Wikinvest Wire

Opposition to increased power at the Fed

Friday, July 10, 2009

Somehow, anything written by Edmund L. Andrews these days seems tainted as a result of him telling the world about his Personal Credit Crisis in the New York Times a while back and then hearing subsequent revelations regarding his wife's credit history.

Nevertheless, he does fill in a few very important details on yesterday's Congressional hearing, in which elected officials queried a panel of experts on the possibilities of expanding the regulatory power of the Federal Reserve and opening up the central bank's books.

Two Authorities Advise Congress Against Expanding Its Power
By EDMUND L. ANDREWS

WASHINGTON — Two economists with longstanding ties to the Federal Reserve warned Congress on Thursday that it would be a mistake to make the Fed a super-regulator in charge of reining in “systemic risk” and financial institutions considered “too big to fail.”
IMAGE In what is shaping up as a political battle over a crucial part of President Obama’s plan to overhaul financial regulation, the economists told a House panel that the Fed had consistently failed to recognize financial catastrophes until they were well under way.
Though Edmund's personal life may be a bit less "ideal" than, perhaps, he was thinking it might be at this point in his life, he does provide a valuable service to the rest of the world by saying things that most financial reporters won't.

Of course, you really can't go wrong just by writing down what Allan Meltzer says...
“I do not know of any single clear example in which the Federal Reserve acted in advance to head off a crisis or a series of banking or financial failures,” said Allan H. Meltzer, professor of political economy at Carnegie Mellon University and the author of a history of the Fed.

In written testimony prepared for the House Financial Services Committee, Mr. Meltzer ticked off a long list of financial crises — the Latin American debt crisis of the 1980s, the savings-and-loan collapse of the early 1990s, the collapse of the dot-com bubble and the recent binge in reckless mortgages — and argued that the Fed had either failed to take preventive action or made things worse.

“We all know that the Federal Reserve did nothing to prevent the current credit crisis,” Mr. Meltzer said. “It has not recognized that its actions promoted moral hazard and encouraged incentives to take risk.”

A broader warning came from John B. Taylor, a top Treasury official under President George W. Bush who was considered a potential candidate to succeed Alan Greenspan as Fed chairman.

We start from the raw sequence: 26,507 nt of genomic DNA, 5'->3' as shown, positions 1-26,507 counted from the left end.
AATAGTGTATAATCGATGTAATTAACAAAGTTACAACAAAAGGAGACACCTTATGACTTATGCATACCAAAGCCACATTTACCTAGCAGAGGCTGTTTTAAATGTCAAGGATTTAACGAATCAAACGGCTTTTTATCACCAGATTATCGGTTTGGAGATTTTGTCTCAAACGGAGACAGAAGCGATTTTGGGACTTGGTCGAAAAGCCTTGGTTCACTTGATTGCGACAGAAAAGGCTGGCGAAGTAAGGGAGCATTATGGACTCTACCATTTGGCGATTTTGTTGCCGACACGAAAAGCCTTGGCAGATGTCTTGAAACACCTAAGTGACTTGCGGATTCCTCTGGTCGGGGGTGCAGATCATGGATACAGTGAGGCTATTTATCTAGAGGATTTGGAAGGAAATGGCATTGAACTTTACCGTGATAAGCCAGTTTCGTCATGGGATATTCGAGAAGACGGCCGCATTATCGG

Mr. Taylor said that expanding the Fed’s power would dilute its main mission of steering the economy, create conflicts of interest, reduce its credibility and jeopardize its independence.

“The administration proposal would grant to the Fed significant new powers, more powers than it has ever had before,” he told lawmakers. “My experience in government and elsewhere is that institutions work best when they focus on a limited set of understandable goals.”
It is funny that the organization many perceive as being most responsible for the current mess is the one that is likely to have its powers expanded.

There I go again using that word "funny", when, this is not funny at all.

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4 comments:

AJ said...

Encouraged incentives to take risk...is this anything like the Greenspan Put? i.e. Greenspan would do everything in his power to make sure the stock market didn't crash, including dropping interest rates to historic lows, so the stock market folks felt like they could never lose.

Tailwind said...

Tim:
William White can tell your readers a thing or two about trusting the Fed (as well as the other CB's) with more power.

From July 2009 Der Spiegel:

THE MAN NOBODY WANTED TO HEAR:

"White recognized the brewing disaster. The analysis department at the BIS has a collection of data from every bank around the globe, considered the most impressive in the world. It enabled the economists working in this nerve center of high finance to look on, practically in real time, as a poisonous concoction began to brew in the international financial system.

White and his team of experts observed the real estate bubble developing in the United States. They criticized the increasingly impenetrable securitization business, vehemently pointed out the perils of risky loans and provided evidence of the lack of credibility of the rating agencies. In their view, the reason for the lack of restraint in the financial markets was that there was simply too much cheap money available on the market. To give all this money somewhere to go, investment bankers invented new financial products that were increasingly sophisticated, imaginative -- and hazardous.

As far back as 2003, White implored central bankers to rethink their strategies, noting that instability in the financial markets had triggered inflation, the "villain" in the global economy. "One hopes that it will not require a disorderly unwinding of current excesses to prove convincingly that we have indeed been on a dangerous path," White wrote in 2006."

Breathtaking in their arrogance, now they want more ability to raid the coffers....

Read the entire thing here (http://www.spiegel.de/international/business/0,1518,635051,00.html)

Anonymous said...

The Fed is incapable of regulating the banks to reduce risk because the Fed is owned by member banks. Committee members appointed by member bank CEOs will vote to maximize member bank profits, not protect the interest of consumers.

Giving this conflict of interest ridden organization more power to regulate the member banks that own it is pointless. An organization that is not beholden to the banks is the only way to protect consumers.

Tim said...

Thanks Tailwind - I missed that one.

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